September 2010
Report 363


Financial support for Michigan public elementary and secondary education continues to be a major public policy issue despite the fact that significant resources are dedicated to serving nearly 1.7 million children each year. In state Fiscal Year 2007-2008 (FY2008) Michigan schools received $16.2 billion in state and local revenues for on-going operations. This support equaled 4.6 percent of Michigan personal income in FY2008. Although public education is a priority, there are concerns that it is currently under-funded, and that spending pressures will outpace the resources available each year in the future.

Some of the current concerns about the financial support for education can be better understood in the context of the financing system and its components. Specifically focusing on the financing system’s design and the economic, political, and demographic actors affecting it provides valuable insights into the outputs it generates, such as the level of resources in the aggregate or on a per-pupil basis. The structure of the system and its components influences how resources grow year-over-year. Michigan’s education financing system is influenced by a variety of factors, most notably the underlying economic bases upon which public revenues (primarily taxes) are derived, demographic changes involving the aging of the Michigan populace, and modifications to state law, specifically tax policy changes. Furthermore, because financing public education is a state responsibility as a result of Proposal A of 1994, these finances have to be understood in the larger context of aggregate state finances.

Most of the recent discussion on the issue of school finance and recommendations for reform focus on the amount of state financial support for education. Central to this discussion is the slowdown in state School Aid Fund revenue growth arising from the transformation of Michigan’s economy dating back to the beginning of the last decade. Compounding the effects of the structural changes in the economy was the failure of the Michigan economy to exhibit any sustained rebound from the mild 2000-2001 recession. These factors combined to negatively affect the state’s ability to increase support for education throughout much of the last decade, especially in relation to economic activity and prices. Recently, the Great Recession of 2008 decimated state tax revenues from all sources, causing actual year-over-year declines in FY2009 and FY2010. The revenue picture facing Michigan schools beginning in the early 2000s is much different than that immediately following the Proposal A reforms, when the state’s economic picture was much brighter.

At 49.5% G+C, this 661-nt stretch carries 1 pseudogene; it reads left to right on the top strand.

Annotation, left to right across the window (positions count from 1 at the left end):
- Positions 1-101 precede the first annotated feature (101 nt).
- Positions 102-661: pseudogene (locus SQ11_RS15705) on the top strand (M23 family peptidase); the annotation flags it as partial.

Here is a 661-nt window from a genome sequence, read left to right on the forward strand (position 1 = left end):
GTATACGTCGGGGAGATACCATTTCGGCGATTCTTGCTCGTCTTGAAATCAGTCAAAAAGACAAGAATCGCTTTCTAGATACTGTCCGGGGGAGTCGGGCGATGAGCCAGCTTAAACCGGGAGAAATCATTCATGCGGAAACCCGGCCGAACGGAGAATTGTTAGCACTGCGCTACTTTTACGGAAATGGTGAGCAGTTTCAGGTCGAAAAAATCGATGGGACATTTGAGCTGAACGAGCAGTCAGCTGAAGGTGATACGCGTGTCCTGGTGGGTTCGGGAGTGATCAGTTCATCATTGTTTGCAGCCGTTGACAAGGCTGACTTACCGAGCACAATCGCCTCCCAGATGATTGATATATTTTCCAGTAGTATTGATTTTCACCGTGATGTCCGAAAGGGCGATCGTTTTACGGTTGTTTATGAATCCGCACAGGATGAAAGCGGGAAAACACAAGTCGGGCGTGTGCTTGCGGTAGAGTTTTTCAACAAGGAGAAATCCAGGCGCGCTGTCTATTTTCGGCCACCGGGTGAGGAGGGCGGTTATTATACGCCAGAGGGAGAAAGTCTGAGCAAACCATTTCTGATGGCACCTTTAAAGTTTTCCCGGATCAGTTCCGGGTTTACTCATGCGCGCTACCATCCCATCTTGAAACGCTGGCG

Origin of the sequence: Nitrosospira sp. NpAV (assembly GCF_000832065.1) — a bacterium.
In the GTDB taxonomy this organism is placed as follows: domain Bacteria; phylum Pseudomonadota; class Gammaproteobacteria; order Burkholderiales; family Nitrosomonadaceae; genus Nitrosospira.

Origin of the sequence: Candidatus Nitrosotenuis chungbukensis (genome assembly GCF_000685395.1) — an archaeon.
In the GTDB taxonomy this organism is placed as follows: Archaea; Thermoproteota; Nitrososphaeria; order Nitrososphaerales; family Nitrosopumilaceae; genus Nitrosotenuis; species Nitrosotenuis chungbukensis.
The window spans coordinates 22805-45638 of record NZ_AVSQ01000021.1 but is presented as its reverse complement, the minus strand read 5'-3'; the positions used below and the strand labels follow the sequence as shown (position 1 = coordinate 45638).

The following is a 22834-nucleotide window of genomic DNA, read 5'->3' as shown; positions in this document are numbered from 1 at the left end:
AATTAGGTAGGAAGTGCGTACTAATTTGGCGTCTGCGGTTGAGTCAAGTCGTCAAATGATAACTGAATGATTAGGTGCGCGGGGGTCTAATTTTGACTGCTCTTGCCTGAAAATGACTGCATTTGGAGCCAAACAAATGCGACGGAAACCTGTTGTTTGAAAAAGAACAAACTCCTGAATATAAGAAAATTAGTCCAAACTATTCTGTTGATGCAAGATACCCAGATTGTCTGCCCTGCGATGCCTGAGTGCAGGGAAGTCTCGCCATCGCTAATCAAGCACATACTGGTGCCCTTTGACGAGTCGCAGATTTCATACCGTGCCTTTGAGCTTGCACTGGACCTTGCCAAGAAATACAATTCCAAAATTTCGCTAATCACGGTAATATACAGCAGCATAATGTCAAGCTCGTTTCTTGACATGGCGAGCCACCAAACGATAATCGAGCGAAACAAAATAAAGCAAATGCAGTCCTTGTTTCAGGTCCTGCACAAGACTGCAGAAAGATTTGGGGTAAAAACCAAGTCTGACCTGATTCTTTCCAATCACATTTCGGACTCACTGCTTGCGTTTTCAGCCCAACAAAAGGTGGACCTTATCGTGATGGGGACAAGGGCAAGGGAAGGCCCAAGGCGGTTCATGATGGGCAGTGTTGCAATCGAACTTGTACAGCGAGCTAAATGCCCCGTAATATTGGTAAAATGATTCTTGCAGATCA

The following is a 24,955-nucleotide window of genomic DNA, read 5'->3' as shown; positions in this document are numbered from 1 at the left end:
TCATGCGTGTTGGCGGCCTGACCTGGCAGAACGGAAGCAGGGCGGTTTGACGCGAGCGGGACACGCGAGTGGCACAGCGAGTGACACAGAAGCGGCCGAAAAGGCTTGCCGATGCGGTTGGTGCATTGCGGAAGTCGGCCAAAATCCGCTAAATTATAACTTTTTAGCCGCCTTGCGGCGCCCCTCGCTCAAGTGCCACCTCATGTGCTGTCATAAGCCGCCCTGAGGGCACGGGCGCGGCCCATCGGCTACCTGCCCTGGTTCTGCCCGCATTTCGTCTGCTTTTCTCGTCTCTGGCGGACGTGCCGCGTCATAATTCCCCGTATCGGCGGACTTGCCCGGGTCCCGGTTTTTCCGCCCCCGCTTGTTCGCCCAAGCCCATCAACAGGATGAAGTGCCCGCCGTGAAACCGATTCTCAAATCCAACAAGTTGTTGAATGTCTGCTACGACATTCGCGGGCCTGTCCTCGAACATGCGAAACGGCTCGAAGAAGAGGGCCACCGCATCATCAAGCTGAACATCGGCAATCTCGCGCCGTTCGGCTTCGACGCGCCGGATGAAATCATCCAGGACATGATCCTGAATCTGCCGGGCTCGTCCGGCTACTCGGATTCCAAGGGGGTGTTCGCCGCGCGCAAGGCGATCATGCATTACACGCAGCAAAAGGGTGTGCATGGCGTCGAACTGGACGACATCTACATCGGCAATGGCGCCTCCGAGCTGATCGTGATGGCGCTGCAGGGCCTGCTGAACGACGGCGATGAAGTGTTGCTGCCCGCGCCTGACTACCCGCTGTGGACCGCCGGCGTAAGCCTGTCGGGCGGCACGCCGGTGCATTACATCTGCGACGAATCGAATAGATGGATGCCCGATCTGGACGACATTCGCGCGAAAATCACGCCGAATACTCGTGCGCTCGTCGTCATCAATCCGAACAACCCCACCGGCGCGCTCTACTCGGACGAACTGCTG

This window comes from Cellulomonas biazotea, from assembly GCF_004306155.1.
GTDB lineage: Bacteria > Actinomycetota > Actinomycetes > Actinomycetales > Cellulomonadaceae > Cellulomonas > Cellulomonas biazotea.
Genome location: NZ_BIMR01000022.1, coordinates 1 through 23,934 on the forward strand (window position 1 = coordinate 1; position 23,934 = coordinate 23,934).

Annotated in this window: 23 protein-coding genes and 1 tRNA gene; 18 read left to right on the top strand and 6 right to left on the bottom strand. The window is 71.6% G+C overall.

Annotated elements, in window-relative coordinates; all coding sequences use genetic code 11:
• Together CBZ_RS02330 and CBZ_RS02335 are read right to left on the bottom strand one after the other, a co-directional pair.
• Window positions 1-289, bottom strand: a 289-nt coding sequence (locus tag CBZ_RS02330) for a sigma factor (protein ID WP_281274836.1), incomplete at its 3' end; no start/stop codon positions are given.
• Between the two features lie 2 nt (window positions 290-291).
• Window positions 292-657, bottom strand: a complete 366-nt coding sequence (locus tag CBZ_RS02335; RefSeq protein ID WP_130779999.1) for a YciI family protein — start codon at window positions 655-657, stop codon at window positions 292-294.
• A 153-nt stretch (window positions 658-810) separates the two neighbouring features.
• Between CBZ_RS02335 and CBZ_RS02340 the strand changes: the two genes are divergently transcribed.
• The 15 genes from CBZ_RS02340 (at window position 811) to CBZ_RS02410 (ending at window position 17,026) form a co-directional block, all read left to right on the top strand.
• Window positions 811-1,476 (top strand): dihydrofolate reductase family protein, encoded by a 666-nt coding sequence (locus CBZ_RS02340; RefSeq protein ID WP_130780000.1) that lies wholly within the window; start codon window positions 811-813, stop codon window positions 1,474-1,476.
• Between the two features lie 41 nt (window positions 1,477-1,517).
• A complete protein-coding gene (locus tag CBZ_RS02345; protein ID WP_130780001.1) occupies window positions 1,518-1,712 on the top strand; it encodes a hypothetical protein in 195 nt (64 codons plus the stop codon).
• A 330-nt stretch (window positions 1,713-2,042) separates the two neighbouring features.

Looking forward and absent state policy changes, state support for education will be contingent on Michigan’s recovery from the Great Recession. Both the strength and duration of a recovery will be factors in determining the level of state resources in the near term. However, future state revenues, regardless of their ultimate level, will face new demands arising from the decline in property values that will drive down property taxes dedicated to schools. Property taxes exhibited considerable stability since the adoption of Proposal A. Any growth in state tax revenues dedicated to schools is likely to be negatively affected by the loss of local revenues, thereby continuing the fiscal pressures of the past into the foreseeable future. Prospectively, and over the longer-term, annual growth potential of education revenues will be contingent on the structural relationships between the tax bases and economic activity in the state. It is expected that demographic, legal, and economic factors will combine to further weaken the relationships in the future. Given the extremely centralized nature of the financing system, only state, and not local, policy makers have the authority to address these weaknesses.

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